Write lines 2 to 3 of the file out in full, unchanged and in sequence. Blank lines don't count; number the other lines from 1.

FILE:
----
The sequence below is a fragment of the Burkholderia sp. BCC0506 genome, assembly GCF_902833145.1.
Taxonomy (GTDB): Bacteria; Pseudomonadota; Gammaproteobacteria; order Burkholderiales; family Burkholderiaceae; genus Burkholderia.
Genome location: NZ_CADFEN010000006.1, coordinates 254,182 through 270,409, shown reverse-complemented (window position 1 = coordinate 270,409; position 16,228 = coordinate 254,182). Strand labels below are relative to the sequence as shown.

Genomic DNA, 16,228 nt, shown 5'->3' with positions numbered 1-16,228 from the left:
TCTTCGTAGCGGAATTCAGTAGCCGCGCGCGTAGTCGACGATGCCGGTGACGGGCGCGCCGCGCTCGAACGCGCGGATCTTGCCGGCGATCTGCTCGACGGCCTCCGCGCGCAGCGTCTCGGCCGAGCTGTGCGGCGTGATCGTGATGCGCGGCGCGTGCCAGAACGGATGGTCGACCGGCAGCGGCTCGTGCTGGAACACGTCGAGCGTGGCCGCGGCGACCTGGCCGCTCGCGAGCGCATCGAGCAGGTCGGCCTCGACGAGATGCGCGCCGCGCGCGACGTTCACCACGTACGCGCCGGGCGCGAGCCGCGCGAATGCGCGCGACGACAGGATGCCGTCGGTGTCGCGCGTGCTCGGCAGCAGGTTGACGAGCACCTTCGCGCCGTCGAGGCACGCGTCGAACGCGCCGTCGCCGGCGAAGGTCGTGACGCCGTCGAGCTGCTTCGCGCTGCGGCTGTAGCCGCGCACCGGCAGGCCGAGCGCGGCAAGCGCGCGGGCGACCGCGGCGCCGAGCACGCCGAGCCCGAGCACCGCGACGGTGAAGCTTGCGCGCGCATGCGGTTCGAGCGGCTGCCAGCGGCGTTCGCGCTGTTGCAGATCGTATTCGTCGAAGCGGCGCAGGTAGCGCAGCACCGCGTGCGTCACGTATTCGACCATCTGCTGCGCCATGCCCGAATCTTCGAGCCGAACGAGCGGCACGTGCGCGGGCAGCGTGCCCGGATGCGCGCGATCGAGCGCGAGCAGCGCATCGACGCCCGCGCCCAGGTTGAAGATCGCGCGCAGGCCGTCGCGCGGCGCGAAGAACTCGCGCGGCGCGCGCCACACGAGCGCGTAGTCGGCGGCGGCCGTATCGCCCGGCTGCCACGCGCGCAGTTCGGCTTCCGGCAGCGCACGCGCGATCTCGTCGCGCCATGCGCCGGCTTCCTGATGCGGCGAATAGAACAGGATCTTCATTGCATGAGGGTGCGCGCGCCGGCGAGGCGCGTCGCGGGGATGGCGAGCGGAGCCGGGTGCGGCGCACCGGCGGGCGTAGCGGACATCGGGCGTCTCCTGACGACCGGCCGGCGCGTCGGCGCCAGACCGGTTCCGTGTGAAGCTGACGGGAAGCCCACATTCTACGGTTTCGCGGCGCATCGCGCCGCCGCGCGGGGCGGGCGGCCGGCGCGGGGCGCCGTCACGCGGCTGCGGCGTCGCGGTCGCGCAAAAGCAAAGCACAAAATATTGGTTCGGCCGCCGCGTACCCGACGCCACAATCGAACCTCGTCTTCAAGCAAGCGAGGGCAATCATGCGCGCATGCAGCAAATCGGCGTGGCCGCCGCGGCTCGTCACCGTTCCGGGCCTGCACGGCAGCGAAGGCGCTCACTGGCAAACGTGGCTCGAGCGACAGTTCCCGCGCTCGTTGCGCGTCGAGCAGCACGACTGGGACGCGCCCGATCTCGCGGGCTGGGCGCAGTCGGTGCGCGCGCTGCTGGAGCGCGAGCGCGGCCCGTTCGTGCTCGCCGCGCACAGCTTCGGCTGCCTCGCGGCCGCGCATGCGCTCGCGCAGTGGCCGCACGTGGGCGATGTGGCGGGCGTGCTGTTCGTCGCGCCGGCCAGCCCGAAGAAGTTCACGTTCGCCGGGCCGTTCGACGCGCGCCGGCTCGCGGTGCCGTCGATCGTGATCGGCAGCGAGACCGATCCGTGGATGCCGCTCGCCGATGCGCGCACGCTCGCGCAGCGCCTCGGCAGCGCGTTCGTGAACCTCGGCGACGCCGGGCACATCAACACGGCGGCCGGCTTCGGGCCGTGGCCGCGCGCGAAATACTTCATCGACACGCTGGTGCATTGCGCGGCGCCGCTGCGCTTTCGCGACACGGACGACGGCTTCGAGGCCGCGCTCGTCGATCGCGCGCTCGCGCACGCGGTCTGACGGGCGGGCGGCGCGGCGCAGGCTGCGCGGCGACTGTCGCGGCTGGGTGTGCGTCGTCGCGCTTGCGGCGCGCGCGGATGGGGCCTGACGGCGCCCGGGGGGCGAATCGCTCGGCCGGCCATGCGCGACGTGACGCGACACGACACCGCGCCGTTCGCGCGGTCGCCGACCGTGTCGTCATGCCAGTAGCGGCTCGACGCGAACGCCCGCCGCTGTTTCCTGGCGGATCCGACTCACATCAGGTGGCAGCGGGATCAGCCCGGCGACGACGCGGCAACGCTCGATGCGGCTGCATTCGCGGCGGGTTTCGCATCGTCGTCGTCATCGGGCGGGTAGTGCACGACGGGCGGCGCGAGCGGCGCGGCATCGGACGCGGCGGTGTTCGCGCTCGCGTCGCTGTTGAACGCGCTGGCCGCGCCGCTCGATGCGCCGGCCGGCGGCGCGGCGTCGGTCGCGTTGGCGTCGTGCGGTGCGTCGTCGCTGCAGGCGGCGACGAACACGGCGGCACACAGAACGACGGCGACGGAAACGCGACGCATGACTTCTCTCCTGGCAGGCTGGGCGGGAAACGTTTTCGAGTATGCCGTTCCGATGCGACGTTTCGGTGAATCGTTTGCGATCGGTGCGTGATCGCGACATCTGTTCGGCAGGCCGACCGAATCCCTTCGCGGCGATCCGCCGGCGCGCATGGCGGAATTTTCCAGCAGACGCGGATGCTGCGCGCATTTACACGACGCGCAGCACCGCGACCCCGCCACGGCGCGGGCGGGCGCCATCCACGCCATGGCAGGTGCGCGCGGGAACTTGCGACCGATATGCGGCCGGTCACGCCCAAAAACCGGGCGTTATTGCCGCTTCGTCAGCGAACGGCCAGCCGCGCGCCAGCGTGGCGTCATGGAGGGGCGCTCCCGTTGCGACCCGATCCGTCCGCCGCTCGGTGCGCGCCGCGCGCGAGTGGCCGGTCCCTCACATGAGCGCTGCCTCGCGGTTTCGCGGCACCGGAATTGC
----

Taxonomy (GTDB): Bacteria; Pseudomonadota; Gammaproteobacteria; order Burkholderiales; family Burkholderiaceae; genus Burkholderia.
Genome location: NZ_CADFEN010000006.1, coordinates 254,182 through 270,409, shown reverse-complemented (window position 1 = coordinate 270,409; position 16,228 = coordinate 254,182). Strand labels below are relative to the sequence as shown.